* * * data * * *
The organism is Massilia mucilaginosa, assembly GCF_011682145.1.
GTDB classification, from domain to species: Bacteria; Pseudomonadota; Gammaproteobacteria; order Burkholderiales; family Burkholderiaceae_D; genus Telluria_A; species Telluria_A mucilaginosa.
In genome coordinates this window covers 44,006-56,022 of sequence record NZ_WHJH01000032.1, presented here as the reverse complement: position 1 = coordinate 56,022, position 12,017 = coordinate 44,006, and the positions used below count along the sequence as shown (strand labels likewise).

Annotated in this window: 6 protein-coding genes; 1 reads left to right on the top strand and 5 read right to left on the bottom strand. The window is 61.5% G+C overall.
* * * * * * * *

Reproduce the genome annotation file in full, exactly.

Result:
The organism is Massilia mucilaginosa, assembly GCF_011682145.1.
GTDB classification, from domain to species: Bacteria; Pseudomonadota; Gammaproteobacteria; order Burkholderiales; family Burkholderiaceae_D; genus Telluria_A; species Telluria_A mucilaginosa.
In genome coordinates this window covers 44,006-56,022 of sequence record NZ_WHJH01000032.1, presented here as the reverse complement: position 1 = coordinate 56,022, position 12,017 = coordinate 44,006, and the positions used below count along the sequence as shown (strand labels likewise).

Annotated in this window: 6 protein-coding genes; 1 reads left to right on the top strand and 5 read right to left on the bottom strand. The window is 61.5% G+C overall.